Early detection and treatment help prevent melanoma from spreading and becoming more serious.
When doctors diagnose and treat melanoma before it spreads to lymph nodes or other organs, it has a 99% five-year survival rate.
The most important thing you can do to protect yourself from melanoma is to check your skin routinely. Be sure to check areas not exposed to sunlight too, like the soles of your feet.
Ask a partner or friend to check your back and the back of your neck and ears.
Types of Melanoma
This is the most common type making up 70% of all melanomas.
These melanomas are mostly flat and vary in shape and color. They tend to spread across the outer layer at the skin's surface.
Between 5% and 15% of melanomas are this type.
These large flat melanomas are tan or brown. They often occur where the skin has sun damage.
This type makes up between 10% and 15% of all melanomas.
These aggressive, often raised melanomas may be dark in color. They can grow deep into the layer of the skin called the dermis.
Just 5% of melanomas are this type, but they're the most commonly diagnosed type in people of color.
They often form on skin not typically exposed to sun, such as the soles of the feet or under the nails.
If you have melanoma, your doctor will find out if it has spread and, if so — how far (stages the disease). Your doctor will then decide the best course of treatment based on its stage.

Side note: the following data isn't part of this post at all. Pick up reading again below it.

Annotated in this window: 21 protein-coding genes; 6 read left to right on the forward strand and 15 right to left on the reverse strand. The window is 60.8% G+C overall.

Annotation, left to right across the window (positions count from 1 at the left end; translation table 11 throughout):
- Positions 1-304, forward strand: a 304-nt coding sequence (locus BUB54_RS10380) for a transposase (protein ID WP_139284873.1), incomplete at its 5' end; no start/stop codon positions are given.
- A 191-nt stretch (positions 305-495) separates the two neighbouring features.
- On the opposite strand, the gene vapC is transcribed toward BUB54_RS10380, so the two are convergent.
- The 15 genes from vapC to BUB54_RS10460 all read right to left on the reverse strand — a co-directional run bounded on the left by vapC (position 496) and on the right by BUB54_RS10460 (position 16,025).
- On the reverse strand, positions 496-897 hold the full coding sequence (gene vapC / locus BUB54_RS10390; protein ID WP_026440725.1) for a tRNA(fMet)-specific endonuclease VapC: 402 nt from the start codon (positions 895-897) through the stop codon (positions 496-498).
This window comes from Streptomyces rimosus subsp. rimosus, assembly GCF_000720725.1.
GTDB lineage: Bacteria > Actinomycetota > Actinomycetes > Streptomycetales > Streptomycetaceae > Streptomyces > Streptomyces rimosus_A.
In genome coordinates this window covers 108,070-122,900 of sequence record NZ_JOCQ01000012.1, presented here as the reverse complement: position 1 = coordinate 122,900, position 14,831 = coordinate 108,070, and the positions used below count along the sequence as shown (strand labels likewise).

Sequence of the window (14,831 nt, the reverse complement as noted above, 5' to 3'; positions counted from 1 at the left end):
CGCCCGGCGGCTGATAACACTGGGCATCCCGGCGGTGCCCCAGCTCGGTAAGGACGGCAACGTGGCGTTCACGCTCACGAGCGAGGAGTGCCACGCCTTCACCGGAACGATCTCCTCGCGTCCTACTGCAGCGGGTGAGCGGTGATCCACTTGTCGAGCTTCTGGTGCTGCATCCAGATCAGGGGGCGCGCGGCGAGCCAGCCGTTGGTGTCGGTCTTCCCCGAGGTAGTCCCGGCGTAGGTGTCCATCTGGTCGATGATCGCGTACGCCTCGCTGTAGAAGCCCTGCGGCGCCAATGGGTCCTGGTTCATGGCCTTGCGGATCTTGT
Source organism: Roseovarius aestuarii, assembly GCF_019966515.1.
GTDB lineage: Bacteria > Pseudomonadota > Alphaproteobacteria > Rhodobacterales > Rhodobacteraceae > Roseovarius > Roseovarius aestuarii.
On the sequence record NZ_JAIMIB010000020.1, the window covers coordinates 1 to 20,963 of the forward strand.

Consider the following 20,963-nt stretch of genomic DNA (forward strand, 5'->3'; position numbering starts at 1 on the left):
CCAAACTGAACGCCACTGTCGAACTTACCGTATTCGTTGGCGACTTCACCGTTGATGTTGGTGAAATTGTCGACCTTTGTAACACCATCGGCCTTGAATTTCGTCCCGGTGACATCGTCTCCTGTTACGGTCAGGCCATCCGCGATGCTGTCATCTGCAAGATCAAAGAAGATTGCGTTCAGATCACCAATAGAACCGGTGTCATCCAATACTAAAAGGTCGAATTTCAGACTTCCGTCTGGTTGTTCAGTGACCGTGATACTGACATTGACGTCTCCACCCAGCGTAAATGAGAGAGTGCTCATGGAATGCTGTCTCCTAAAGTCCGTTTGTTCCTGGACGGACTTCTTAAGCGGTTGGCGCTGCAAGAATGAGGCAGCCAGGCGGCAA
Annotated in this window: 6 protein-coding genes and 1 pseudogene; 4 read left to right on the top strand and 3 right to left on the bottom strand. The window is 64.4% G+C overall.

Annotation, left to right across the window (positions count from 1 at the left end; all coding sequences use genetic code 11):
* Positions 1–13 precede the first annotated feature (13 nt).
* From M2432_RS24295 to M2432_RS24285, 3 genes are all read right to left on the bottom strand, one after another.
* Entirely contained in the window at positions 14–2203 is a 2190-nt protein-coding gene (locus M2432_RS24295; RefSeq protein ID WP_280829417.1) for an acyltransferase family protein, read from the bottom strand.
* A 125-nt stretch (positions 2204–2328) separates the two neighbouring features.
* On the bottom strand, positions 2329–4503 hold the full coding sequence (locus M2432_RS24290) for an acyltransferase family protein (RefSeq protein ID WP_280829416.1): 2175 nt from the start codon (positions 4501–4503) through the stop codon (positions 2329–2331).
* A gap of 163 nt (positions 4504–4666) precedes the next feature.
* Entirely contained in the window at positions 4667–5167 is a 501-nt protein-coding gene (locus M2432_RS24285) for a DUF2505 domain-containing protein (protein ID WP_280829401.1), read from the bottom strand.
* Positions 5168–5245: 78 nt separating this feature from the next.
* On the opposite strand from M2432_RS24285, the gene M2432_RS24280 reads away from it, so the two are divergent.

To stage melanoma, doctors remove part — or all — of the tumor during a biopsy.
They then study the tissue to learn the:
- Tumor depth (thickness). Doctors measure how deep (in millimeters) the tumor extends into the skin.
- Tumor ulceration. Doctors check to see if the skin on top of the melanoma has broken open, forming an ulcer. Melanomas with ulcers are more likely to spread.
- Mitotic rate. Doctors measure how fast the melanoma cells are dividing and growing. When a melanoma has a high mitotic rate, it may be more likely to spread.
After doctors assess the melanoma tissue, they assign a stage — 0 through VI.
In the earliest stage of melanoma, cancer has not spread.
The tumor is in the epidermis and is noninvasive.
Melanomas at stage I have begun to grow into the next layer of skin but haven't spread to lymph nodes.
They're under 2 millimeters in thickness.
There may or may not be tumor ulceration.
Stage II has a higher mitotic rate than in stage I, but tumors haven't spread to lymph nodes or other organs.
They're at least 1 millimeter thick and could be thicker than 4 millimeters.
These tumors may have ulcers.
Stage III melanomas have begun to spread to lymph nodes. Your doctor may perform a lymph node biopsy to confirm cancer's spread.
Tumor thickness is at least 2 millimeters, and there may be ulceration.
Doctors assign a letter — A, B, C, or D— to stage III melanomas. The letter tells the tumor thickness and how far it has spread into nearby lymph nodes.
Stage III-D is the most advanced.
Stage IV is the most advanced melanoma.
Cancer has spread to lymph nodes or to distant organs, such as the:
Contact Us About Melanoma and Skin Cancer Care
To learn more about melanoma and skin cancer care or to make an appointment, you can:
- Call 412-647-2811.
- Contact a UPMC Hillman Cancer Center near you.
- Call 1-800-533-8762 for a free skin cancer screening.